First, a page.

There were mixed feelings among essential workers who were finally able to get Covid-19 immunization at a mass vaccination event in New Plymouth today.
The Taranaki District Health Board aims to vaccinate about 7,000 front-line workers over the weekend.
But some weren’t happy that it took so long to make them a priority group.
Essential workers began arriving at TSB Stadium long before the clinic opened at 9 a.m.
The first of three mass vaccination clinics in Taranaki this weekend was fully packed with 2,500 people ready to get a shot from Pfizer.
Taranaki vaccination program operational planner Rachel Court said the decision to postpone vaccinating essential workers until now had come from a higher level.
“The directives of the Ministry of Health were not there because we were not at level 4 and due to the supply of vaccines before we had to navigate by the amount of vaccine we use in [different groups] and where the appropriate use was, so the board was at that stage to not use essential workers, “Court said.
There was no magic formula for a perfect vaccination rollout, he said.
“I think if I had my way, we would get everyone so fast and at the same time, but it just doesn’t work that way. So we appreciate that there has been a lot of patience required by many people, but we are very happy to offer this now. “
Caleb, who worked at Countdown The Valley, was being briefed prior to receiving his vaccination.
He calculated that essential workers could have been prioritized earlier.
“Ah well, it would have been nice if it was earlier, but it’s nice that we finally got it, yeah.”
Zoe Mace was waiting in the observation area.
The 17-year-old was another Countdown worker and was on the same page as Caleb.
“It’s a bit unfortunate that it’s only happening now, but now we have it, so that’s good and as long as we can keep up with vaccinating those people, that’s all that really matters.”
Oil and gas worker Peter Van Den Beuken had put his career on hold due to the pandemic.
“I declined some trips abroad because I was not vaccinated. Therefore, I am not willing to leave the country without getting vaccinated and I am working in a port with a higher risk. And my wife is a nurse, so ” I am in her bubble and I’m old enough too. “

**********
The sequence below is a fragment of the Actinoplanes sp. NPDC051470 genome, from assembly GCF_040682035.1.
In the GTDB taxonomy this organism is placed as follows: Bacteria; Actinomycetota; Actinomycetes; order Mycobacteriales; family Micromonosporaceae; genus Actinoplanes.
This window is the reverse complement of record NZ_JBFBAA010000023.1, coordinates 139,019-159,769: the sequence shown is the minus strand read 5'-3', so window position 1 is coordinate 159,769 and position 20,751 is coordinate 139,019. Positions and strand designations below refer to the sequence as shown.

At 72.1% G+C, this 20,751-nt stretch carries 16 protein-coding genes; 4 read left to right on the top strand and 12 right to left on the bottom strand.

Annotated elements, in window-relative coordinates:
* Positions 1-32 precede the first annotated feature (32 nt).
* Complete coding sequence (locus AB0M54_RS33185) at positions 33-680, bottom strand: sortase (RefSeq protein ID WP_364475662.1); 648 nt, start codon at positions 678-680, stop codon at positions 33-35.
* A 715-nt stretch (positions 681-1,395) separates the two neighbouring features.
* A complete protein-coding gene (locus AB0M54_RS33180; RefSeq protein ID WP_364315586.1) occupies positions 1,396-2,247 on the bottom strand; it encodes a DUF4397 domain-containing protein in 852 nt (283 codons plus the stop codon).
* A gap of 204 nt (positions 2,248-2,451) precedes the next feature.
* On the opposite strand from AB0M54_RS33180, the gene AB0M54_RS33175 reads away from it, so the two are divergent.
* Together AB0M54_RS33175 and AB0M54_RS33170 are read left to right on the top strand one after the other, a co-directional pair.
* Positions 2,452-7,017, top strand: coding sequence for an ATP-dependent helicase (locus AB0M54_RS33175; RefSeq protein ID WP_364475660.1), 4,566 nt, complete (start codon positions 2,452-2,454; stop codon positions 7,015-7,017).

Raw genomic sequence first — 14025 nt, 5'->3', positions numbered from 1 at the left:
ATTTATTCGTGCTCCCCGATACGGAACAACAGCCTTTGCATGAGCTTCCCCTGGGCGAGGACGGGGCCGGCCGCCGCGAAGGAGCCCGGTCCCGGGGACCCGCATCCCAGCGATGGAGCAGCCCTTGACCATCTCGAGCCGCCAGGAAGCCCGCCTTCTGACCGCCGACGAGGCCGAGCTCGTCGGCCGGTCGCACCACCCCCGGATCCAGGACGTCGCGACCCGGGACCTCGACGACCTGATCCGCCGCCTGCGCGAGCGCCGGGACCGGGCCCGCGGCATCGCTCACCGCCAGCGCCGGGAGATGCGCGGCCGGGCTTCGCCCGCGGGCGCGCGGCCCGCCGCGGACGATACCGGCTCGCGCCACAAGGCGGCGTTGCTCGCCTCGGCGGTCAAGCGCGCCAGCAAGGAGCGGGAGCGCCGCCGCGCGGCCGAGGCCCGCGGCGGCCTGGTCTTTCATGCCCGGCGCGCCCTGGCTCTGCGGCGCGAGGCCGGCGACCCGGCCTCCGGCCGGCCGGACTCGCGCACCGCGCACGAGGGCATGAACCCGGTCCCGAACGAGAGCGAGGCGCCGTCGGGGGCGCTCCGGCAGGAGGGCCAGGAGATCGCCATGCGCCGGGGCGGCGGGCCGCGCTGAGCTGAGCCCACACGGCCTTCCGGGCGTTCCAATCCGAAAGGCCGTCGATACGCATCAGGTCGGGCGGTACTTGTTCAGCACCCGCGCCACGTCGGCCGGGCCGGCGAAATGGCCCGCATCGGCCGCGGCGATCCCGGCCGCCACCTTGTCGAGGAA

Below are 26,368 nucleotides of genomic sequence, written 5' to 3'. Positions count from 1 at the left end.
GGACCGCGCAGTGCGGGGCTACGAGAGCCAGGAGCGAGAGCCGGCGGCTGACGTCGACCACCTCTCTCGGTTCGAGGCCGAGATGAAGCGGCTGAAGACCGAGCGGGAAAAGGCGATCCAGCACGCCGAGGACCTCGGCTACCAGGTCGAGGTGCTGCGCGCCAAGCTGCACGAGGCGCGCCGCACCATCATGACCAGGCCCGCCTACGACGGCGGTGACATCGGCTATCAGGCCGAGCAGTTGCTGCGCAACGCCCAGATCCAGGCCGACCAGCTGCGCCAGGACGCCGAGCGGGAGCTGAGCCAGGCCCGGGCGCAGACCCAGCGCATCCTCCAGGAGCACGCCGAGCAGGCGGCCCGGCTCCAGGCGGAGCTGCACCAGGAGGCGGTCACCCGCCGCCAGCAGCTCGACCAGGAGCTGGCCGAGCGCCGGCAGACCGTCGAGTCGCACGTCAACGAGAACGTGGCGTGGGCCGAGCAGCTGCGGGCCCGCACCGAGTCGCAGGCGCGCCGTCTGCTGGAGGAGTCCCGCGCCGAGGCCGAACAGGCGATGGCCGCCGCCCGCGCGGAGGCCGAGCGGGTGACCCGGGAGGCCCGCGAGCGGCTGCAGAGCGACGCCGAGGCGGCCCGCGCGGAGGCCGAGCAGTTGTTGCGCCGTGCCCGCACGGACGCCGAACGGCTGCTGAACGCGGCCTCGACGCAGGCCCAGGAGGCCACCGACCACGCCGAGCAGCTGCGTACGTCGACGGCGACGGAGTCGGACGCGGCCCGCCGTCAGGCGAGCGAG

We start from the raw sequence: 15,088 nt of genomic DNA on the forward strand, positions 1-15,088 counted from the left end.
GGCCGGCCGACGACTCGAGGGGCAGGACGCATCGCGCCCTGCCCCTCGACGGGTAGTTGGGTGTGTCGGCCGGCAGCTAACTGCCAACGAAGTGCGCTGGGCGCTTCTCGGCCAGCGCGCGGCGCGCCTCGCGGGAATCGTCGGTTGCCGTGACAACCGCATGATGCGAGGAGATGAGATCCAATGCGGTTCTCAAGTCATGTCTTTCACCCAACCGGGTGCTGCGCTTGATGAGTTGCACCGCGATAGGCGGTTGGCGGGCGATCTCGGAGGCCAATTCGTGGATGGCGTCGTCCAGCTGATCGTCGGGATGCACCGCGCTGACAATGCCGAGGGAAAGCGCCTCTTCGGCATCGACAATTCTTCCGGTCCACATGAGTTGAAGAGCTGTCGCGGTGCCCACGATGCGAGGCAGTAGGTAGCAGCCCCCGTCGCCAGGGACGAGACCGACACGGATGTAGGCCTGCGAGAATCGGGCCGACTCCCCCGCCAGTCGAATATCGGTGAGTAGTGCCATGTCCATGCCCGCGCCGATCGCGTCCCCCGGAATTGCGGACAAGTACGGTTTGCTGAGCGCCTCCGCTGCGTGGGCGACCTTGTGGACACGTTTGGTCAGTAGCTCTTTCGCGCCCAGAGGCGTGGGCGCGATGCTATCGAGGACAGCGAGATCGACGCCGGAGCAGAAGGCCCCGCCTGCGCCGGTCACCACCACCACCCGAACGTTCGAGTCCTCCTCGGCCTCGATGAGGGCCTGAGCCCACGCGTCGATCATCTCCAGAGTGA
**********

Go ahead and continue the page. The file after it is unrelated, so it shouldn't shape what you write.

I was happy enough that I waited for the vaccine.
“It’s fair enough to be honest. You have to start somewhere, so there’s always an order to these things. So this is the order and it makes perfect sense. It’s fair enough.”
Colin Webber had come to get vaccinated with his 13-year-old daughter Imogen.
His wife worked at the Taranaki Base Hospital.
He was not happy with the launch of the vaccination.
“They’ve known about the Delta variant for quite some time and I think they really should have pushed to vaccinate people, especially essential workers, the front-line personnel,” Webber said.
“Yeah, I think the government has been a bit slow on this and it took this outbreak for them to really take their fingers and do it.”
Meanwhile, Imogen was feeling calm after receiving her first Covid-19 vaccine.
“Yeah, it’s good to do it. Now I feel a little more protected against that.”
Nationwide, 45 percent of those 12 and older have received a first dose of the vaccine, but only just over a third of Taranaki residents have received their first dose.
It is also the worst performing DHB when it comes to fully vaccinating the population, with only 18 percent now inoculated.
Tomorrow another mass vaccination clinic for essential workers will be held at the TSB Stadium and at the TSB Hub in Hāwera on Sunday.